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Linking Data Governance and Data Protection : The Practitioner's Guide to Data Quality Improvement

Linking Data Governance and Data Protection

February 17, 2016 by
Filed under: Data Governance, Data Protection 

Over the past few years, cyber-criminals have become more sophisticated in their means of attack, their targets, and pointedly, their intent. While a decade ago the most severe cyber events would have likely to have involved denial of service attacks or credit card information theft. Since 2014 we have seen what is believed to be a nation-sponsored assault on a major entertainment company, compromised access to millions of records managed by the US Office of Personnel Management (OPM), tens of millions of records managed by Ashley Madison an adult dating site, and tens of millions of Anthem health insurance member and employee records.

These more recent security breaches reflect more serious criminal intent that goes way beyond simple identity or credit card theft. In the entertainment company’s case, the impact of the breach and subsequent public release of information influenced key business decisions regarding the release of movies, with cost estimates ranging from $10 million, to $35 million, and in some analyses as much as $100 million, with severe repercussions to corporate image and brand degradation.

The hackers who breached the Ashley Madison site professed a moralistic intent – to shame the participants. And aside from exposing some hypocritical reality TV stars, the breach also exposed the weaknesses in corporate trust, particularly in their charging a $19 “full delete” fee that did not actually work.

The assessments of the cost impact of the OPM data breach range from $133 million to as much as $350 million, with a significant portion allocated for ongoing credit and identity theft monitoring for those affected. Similarly, the estimates of the Anthem breach exceed $100 million. This is not small change.

Other apparent trends indicate organized criminals seeking out massive amounts of sensitive personal data for the purposes of committing fraud, exfiltration of sensitive corporate intellectual property, and ransomware, in which sensitive artifacts are remotely locked or released to the public unless a ransom is paid.

The key issue here is the inherent “sensitivity” of certain data artifacts. And although the qualification of “sensitive” may change from one scenario to another, the fact that sensitive data exists across the enterprise should not be a surprise. But because most organizational security functions are focused on perimeter security which guards the entry paths into the enterprise, when these protections are bypassed, there are often ineffective safeguards for protecting sensitive data assets.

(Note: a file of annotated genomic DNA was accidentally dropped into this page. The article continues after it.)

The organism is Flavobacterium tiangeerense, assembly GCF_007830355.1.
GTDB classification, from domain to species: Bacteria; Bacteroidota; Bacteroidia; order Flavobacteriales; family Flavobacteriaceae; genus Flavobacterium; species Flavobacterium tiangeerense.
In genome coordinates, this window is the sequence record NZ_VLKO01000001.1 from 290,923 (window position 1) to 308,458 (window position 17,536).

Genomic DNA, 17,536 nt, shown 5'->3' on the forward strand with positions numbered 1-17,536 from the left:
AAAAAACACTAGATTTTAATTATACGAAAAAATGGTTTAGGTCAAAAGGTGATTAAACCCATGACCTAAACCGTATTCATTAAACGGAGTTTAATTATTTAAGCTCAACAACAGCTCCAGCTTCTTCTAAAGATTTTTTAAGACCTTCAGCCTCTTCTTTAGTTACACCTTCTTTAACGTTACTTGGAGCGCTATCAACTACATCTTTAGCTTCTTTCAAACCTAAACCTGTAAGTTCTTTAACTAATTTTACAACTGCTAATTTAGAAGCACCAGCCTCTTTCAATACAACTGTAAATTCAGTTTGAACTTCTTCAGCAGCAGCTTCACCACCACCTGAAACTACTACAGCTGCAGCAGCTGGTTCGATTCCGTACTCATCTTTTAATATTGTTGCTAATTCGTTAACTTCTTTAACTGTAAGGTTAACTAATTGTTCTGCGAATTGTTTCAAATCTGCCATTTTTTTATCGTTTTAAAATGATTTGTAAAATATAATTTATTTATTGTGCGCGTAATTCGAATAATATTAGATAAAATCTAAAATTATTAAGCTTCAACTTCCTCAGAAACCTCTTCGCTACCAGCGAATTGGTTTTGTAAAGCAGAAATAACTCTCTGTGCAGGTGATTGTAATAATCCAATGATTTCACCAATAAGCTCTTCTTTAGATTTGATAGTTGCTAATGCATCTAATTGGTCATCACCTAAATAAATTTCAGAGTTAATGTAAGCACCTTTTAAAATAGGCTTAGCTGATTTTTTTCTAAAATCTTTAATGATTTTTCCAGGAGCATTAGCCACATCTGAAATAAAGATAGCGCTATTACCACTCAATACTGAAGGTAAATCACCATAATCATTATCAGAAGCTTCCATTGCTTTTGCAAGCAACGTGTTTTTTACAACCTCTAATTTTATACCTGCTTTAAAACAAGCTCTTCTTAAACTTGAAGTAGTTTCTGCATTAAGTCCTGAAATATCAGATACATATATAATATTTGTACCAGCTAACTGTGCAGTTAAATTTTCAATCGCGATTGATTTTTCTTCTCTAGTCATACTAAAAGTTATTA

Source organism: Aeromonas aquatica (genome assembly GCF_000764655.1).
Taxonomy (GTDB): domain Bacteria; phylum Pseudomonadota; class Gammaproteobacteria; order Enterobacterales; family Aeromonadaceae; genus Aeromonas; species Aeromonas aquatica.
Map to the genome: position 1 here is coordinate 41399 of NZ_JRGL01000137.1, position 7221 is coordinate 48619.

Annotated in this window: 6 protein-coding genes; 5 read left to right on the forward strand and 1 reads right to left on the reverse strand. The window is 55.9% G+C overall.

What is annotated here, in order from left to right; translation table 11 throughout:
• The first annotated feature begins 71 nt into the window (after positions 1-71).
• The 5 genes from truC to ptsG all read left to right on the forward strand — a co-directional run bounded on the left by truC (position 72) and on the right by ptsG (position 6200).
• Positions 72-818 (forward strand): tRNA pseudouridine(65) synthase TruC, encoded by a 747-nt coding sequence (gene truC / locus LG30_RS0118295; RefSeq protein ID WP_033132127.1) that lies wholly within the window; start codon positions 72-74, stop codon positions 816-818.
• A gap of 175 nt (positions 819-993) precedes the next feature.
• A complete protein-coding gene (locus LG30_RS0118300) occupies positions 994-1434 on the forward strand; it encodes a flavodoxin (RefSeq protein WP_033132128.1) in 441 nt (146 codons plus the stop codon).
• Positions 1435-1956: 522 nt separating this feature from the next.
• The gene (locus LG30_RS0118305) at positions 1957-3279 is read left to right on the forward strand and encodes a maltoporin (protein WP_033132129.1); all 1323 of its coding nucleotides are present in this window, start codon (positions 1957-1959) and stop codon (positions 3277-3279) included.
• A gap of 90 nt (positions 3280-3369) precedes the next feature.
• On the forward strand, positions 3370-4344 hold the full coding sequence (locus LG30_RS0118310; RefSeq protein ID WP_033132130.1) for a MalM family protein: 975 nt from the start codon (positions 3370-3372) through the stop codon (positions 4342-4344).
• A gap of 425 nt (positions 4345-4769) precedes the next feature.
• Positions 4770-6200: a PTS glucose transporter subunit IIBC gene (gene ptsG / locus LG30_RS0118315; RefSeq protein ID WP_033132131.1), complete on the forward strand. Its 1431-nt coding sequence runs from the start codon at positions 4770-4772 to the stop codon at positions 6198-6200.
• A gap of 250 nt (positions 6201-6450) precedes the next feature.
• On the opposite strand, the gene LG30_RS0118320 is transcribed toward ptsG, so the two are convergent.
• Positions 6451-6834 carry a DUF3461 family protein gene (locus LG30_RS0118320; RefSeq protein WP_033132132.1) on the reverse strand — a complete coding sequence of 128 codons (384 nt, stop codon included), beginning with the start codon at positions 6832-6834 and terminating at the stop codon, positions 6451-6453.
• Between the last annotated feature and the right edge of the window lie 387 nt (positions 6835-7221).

This is where we need to begin dovetailing our data governance processes with our data security processes. Data governance and stewardship activities can allow data stewards to focus on the nature of the data assets within the organization, and apply policies regarding protection of the actual content of the artifacts as opposed to access to those artifacts.

There are three main issues to be addressed. The first is assembling an inventory of data assets. In many organizations, there is no catalog of data assets that characterizes what is being managed, what are the different methods by which that data can be accessed, what data protection policies are to be applied, who can gain access to the data, and how the data protection policies are to be applied. This is a straightforward data set inventory, sanctioned under a data governance program.

The second is assessing each asset’s level of data sensitivity. This must be defined in the context of the ruling policies. For example, in the healthcare arena, HIPAA rules dictate what data elements requires protection, but there may be many contexts in which these data elements are used. Some require greater protection than others – compare an Explanation of Benefits (which contains protected information) to a marketing database containing all residents within a set of regions (which might not be classified as protected information).

The third is instituting methods of protection. In some cases, data protection is limited to access controls, but in other cases it implies obfuscation of the data so that if there were a security breach and the asset were accessed, the perpetrator would not be able to make heads or tails of the content.

There are different considerations and approaches to these issues, and I am looking forward to sharing some ideas at an upcoming webinar.


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